COLLECTION MANAGEMENT POLICY
1. To support instruction and research in education and related disciplines that address children's and/or young adult literature, particularly undergraduate and graduate courses in early childhood education, elementary education, middle/junior high education, literacy education (reading and language arts), school library studies, education of the gifted, child psychology, special education, and teaching methods courses in the other Colleges that focus on such curriculum areas as the natural and applied sciences, mathematics, the social sciences, and the fine arts.
2. To support instruction and research in other disciplines that integrate children’s and young adult materials into coursework, such as creative drama, children's theater, art, music, sociology, health, and leisure services.
3. To support institutes, conferences, workshops, and other programs sponsored by UNI, such as the African American Children & Families Conference, the African American Read-In, Children's Literature Workshops, and the Culture and Intensive English Program (CIEP).
4. To serve as a resource for educators and educational organizations in the state, including the Iowa Department of Education, the Iowa Library Association, the Iowa Association of the International Reading Association, individual school districts, public libraries, and area education agencies.
5. To promote literacy, intellectual freedom, and the general well-being of today’s youth.
For the most part, materials designed for a juvenile audience are placed in the Youth Collection; however, some classics and traditional novels popular among young people (Horatio Alger, for instance) may be found in the general stacks. If upon receipt a title ordered for the general collection appears to be juvenile or if the CIP suggests a juvenile literature subheading, the volume is usually referred to the Youth Services Librarian for possible transfer to the Youth Collection. Some adult titles currently popular among young adults are located in the Youth Collection, but most are found in the general stacks. Generally, if a volume appears elsewhere in the library, a duplicate copy will not be acquired for the Youth Collection.
The professional reference section includes resources for the adult study of children's/young adult literature. These selections are the most highly recommended and heavily used items in the discipline. After several years many of them are replaced by newer titles. They are transferred to the general stacks or withdrawn. Frequently, the newest edition of a major resource will be in the Youth Collection and the previous edition will be available for circulation in the stacks. Reading and library science materials for the general stacks are selected in correlation with the professional reference materials in the Youth Collection.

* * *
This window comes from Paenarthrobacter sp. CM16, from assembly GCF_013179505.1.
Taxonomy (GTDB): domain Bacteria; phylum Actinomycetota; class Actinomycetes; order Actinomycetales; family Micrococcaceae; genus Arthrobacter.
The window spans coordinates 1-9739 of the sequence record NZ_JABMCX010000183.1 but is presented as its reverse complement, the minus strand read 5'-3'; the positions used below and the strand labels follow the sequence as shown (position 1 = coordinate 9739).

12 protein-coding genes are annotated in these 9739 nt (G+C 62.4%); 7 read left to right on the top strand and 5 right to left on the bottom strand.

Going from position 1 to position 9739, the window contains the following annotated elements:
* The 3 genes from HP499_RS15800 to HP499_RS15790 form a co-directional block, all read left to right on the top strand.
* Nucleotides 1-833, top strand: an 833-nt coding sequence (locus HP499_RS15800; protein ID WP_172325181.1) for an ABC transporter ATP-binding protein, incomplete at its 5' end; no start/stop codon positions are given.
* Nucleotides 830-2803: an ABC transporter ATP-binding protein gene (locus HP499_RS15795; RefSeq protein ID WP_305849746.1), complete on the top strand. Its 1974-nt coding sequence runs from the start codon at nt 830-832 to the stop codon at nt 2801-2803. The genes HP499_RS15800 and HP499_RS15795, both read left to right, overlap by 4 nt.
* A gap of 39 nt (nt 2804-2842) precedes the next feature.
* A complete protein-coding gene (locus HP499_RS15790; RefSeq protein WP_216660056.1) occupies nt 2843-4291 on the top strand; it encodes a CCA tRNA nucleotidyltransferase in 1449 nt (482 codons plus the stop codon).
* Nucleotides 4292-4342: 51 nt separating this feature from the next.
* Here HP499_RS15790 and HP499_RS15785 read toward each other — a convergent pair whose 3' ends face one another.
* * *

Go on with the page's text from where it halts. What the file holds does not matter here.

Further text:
Other collection strategists usually refer requests for juvenile titles and resources related to children’s/young adult literature to the Youth Services Librarian. Teaching materials and student textbooks are part of the Curriculum Laboratory collection in HNI Corporation Instructional Resources and Technology Services and are not purchased for the Youth Collection. Print and nonprint formats are interfiled in one classification system and location in the Youth Collection. A growing number of subscriptions to online products are also available via the Rod Library website. Some are related to the professional study of children’s/young adult literature while others are K-12 databases.
Other Resources/Cooperative Agreements
Many resources related to children’s and young adult literature are available on the Internet. The Youth Collection website provides links to some of the most useful and reliable (https://library.uni.edu/collections/youth-collection/links). Indexes and full-text databases UNI subscribes to can be located by referring to the Rod Library homepage,
The Youth Collection staff works with the staff of Instructional Resources and Technology Services to review selection guidelines for both collections and to avoid unnecessary duplication. The two collections are perceived as complementing one another, rounding out the needs of teacher education faculty and students. The Youth Collection also serves as a resource for the Reading Clinic.